The inspiration for this latest salad obsession arrived courtesy of a catering delivery to our office that included this dish in all of its green goodness. Crisp tender vegetables (sugar snap peas, broccoli and edmame), vibrant color and lots of flavor - my only complaint was the heavy dose of vinaigrette. The oily slick on the restaurant version makes you feel like you are undoing all the good done by eating your greens. I absolutely think this salad needs some sort of dressing and a bit of fat, but for me, a drizzle of toasted sesame oil and a sprinkling of salt is sufficient to bring out an earthy, delicious flavor.
Whatever you do, do not skip the blanching step. It makes all the difference to get the vegetables just the slightest bit tender and it certainly doesn’t hurt in preserving the vibrant green color. Blanching traditionally includes a quick dunk in a bowl of ice water to arrest the cooking, but here I opt for stirring in the frozen edamame after the vegetables are drained. They help to quickly cool down the other vegetables, while the residual heat from cooking thaws the edamame. If you prefer an ice bath, by all means use the traditional method, but if you, like me, find yourself without an ice maker and vast quantities of ice on hand, stirring in the edamame works well here.
Eat Your Greens
Makes 2 Quarts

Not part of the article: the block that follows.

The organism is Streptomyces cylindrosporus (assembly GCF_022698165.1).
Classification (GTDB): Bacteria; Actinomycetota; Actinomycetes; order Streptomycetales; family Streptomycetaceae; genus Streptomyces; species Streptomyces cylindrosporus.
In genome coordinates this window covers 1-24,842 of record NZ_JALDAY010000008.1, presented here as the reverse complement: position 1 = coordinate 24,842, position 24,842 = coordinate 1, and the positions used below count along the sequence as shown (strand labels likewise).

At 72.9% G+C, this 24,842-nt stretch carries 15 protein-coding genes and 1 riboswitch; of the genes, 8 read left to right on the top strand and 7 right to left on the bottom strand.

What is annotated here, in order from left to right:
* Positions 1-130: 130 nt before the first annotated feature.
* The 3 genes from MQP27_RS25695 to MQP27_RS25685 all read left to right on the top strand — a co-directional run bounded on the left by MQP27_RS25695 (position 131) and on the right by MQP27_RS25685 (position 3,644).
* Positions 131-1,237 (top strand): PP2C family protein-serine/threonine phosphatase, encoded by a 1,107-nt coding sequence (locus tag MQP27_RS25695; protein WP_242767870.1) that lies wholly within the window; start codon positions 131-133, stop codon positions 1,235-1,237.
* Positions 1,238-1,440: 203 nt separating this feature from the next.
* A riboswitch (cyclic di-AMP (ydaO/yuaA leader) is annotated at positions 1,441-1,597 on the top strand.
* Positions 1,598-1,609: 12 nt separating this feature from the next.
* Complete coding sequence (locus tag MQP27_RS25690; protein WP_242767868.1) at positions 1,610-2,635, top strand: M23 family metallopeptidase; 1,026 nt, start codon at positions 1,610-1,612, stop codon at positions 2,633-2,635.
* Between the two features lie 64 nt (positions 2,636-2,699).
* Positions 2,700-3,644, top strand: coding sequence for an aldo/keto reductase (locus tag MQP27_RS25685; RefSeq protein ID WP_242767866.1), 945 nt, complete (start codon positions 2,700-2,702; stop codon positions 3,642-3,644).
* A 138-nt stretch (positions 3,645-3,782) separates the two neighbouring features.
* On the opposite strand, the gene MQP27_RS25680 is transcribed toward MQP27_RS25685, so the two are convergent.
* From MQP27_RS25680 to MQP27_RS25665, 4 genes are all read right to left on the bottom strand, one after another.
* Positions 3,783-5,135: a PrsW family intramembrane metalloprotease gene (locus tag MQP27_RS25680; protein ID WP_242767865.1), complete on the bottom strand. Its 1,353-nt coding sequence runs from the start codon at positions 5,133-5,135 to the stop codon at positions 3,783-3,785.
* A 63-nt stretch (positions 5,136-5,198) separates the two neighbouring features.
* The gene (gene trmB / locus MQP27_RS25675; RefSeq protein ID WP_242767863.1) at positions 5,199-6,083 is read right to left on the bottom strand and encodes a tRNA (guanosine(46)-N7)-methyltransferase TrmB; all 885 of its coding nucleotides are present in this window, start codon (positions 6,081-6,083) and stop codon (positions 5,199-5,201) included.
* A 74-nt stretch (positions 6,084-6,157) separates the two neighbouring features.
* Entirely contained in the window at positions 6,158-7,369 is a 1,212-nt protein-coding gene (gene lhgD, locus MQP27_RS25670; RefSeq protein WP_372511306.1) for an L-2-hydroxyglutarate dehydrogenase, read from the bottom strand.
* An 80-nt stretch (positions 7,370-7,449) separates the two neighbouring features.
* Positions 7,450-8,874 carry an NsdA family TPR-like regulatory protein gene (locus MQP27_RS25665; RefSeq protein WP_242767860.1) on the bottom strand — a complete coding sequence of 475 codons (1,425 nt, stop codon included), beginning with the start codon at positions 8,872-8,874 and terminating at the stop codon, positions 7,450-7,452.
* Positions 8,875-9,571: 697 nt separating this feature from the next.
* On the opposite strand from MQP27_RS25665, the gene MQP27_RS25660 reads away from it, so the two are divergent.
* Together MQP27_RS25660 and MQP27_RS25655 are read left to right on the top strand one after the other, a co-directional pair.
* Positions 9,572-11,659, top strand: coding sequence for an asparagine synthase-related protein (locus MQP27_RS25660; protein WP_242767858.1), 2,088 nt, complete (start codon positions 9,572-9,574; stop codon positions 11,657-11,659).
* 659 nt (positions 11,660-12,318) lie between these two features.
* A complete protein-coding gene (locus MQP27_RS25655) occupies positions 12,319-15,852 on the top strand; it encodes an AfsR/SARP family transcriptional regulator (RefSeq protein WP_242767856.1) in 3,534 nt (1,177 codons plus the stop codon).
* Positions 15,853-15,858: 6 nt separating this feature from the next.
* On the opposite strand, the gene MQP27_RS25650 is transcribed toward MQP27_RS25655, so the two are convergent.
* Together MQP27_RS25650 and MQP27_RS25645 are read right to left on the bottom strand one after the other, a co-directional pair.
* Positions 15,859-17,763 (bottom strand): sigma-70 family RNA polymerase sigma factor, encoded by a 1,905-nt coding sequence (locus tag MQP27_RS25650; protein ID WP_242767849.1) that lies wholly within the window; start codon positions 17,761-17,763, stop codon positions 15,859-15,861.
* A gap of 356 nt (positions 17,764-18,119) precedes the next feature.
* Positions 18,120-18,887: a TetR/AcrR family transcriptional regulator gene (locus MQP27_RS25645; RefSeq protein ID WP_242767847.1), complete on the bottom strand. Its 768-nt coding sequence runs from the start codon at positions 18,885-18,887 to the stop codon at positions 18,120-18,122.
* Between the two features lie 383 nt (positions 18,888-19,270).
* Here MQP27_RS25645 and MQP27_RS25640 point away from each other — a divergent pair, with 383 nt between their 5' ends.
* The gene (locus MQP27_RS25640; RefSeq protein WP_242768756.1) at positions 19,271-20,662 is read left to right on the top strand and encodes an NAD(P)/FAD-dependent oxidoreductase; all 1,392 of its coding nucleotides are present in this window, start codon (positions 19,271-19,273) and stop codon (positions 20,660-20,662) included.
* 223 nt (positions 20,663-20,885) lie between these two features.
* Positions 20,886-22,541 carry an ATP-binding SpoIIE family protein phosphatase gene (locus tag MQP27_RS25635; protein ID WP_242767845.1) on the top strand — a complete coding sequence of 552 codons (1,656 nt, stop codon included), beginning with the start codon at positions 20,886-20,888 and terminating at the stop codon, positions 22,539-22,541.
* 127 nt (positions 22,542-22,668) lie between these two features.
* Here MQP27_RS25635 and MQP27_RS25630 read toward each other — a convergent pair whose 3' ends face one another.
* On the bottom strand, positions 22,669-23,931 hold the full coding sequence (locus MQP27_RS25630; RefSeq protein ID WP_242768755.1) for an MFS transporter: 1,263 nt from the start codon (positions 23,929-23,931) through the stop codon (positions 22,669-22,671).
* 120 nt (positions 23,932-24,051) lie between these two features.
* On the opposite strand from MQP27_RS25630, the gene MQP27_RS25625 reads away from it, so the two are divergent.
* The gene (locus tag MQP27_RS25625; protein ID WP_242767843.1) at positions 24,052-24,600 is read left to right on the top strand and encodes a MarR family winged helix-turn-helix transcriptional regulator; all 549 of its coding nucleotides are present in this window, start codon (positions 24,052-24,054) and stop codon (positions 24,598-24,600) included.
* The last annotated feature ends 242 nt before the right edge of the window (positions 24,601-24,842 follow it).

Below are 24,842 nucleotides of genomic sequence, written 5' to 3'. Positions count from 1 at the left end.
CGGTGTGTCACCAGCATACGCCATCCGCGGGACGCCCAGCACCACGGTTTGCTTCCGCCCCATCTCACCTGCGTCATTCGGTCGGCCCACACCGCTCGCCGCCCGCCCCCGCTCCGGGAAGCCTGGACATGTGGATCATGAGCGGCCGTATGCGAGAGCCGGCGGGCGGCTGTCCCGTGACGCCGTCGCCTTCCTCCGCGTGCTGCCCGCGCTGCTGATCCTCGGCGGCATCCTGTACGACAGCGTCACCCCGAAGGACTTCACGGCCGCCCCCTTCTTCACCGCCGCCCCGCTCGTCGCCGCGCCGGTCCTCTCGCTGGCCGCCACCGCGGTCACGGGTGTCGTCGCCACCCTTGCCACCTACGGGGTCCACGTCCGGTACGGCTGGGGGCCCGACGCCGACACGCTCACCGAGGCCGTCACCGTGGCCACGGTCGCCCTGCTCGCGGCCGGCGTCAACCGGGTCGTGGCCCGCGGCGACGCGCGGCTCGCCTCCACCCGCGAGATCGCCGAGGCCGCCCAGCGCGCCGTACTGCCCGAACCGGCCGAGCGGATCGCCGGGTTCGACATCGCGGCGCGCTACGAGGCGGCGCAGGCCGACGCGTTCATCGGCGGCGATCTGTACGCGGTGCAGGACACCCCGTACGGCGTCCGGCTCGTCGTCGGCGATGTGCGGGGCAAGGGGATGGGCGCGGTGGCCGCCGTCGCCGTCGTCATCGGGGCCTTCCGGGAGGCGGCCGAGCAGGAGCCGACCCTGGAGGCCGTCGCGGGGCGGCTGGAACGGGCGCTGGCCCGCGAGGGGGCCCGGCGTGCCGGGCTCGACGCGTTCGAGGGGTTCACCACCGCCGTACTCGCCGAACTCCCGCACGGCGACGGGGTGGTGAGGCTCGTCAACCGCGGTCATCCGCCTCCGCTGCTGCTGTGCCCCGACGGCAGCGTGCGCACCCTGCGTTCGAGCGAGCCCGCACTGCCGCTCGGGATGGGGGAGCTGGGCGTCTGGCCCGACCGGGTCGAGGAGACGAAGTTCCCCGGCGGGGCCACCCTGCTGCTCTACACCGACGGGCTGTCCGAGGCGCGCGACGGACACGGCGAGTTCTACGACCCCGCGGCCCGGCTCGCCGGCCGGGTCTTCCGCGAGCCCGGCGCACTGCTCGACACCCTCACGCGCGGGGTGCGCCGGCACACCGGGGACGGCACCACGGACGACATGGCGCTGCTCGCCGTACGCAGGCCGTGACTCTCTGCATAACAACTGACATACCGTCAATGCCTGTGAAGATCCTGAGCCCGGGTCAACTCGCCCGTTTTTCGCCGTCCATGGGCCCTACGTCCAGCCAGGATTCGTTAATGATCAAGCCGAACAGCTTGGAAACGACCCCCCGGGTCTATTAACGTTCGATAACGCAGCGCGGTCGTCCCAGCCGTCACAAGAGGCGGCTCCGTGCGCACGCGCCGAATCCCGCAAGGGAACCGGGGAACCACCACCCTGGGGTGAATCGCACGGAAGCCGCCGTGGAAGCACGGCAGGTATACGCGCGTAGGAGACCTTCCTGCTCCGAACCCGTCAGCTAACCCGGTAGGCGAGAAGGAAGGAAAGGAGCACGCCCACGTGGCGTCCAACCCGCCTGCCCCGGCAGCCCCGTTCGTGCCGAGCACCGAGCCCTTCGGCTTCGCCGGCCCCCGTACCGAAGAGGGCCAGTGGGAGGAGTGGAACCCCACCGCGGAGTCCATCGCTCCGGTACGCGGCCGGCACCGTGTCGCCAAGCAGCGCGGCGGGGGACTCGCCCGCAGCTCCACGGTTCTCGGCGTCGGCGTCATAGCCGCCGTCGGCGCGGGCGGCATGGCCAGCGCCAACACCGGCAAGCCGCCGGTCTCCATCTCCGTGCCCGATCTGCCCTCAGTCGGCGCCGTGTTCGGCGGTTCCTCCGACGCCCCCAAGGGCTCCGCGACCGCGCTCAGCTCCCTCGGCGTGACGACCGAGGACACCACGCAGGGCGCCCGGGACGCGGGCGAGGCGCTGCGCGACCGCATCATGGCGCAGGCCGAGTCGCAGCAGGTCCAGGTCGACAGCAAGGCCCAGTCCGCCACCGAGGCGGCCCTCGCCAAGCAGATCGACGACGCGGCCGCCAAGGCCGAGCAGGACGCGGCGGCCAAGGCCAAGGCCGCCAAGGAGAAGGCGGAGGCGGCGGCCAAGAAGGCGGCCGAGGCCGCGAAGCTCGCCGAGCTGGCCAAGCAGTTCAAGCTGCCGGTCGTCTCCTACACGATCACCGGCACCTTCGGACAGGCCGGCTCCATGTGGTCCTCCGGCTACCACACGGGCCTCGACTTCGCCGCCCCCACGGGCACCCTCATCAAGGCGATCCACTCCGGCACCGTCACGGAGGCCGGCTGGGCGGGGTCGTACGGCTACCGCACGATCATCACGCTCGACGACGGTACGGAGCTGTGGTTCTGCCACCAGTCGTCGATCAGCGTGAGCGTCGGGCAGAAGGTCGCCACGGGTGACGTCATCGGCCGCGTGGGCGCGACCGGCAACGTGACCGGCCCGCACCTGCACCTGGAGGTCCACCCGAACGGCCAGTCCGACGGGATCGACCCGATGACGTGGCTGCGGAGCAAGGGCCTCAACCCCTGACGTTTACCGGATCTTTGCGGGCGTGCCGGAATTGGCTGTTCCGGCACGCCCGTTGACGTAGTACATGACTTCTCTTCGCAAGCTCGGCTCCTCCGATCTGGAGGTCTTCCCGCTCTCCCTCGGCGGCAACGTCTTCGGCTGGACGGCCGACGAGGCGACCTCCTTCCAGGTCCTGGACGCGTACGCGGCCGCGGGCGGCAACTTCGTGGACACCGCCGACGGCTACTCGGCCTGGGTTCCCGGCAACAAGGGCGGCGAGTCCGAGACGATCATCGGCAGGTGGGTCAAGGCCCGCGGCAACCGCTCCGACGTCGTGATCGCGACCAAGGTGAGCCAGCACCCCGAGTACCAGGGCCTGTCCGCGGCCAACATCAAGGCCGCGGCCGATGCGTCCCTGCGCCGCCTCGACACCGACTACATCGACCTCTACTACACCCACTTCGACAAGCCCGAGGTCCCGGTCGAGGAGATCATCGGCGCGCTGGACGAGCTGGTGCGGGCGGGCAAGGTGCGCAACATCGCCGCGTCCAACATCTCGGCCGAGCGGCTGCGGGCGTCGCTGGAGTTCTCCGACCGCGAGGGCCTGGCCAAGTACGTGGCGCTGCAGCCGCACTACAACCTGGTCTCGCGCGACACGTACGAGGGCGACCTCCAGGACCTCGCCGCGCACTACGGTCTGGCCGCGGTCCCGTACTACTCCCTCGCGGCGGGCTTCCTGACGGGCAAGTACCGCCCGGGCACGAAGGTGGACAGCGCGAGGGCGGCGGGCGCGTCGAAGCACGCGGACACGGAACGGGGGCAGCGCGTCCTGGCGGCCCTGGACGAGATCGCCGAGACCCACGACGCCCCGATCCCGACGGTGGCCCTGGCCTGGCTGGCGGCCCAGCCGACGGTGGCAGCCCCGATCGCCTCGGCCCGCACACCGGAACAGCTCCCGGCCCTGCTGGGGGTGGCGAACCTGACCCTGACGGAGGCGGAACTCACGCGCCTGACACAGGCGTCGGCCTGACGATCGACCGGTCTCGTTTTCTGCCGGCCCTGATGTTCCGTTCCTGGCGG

1 pound sugar snap peas
12 oz package broccoli florets
6 oz frozen, shelled edamame
2 – 3 T toasted sesame oil
Salt for cooking and to taste (Kosher – I use Diamond Crystal)
Put a large pot of water on the stove and bring to a boil. While the water is heating, prepare the vegetables.
Remove the stem-end of the sugar snap peas and if desired, the string that runs the length of the pea. Cut the peas on the diagonal into 1/4“ to 1/2“ segments. Roughly chop the broccoli florets.
Once the water comes to a boil, add a generous amount of salt (at least 1 tablespoon). Add the sugar snap peas and broccoli to the water and cook for two minutes. Drain the vegetables in a colander and stir for one to two minutes to speed cooling. Add the frozen edamame and stir until the edamame is thawed – an additional one to two minutes.
Transfer the vegetables to a bowl and stir in two tablespoons of the sesame oil and salt generously. Taste the mixture and if the sesame flavor is mild, add more to taste.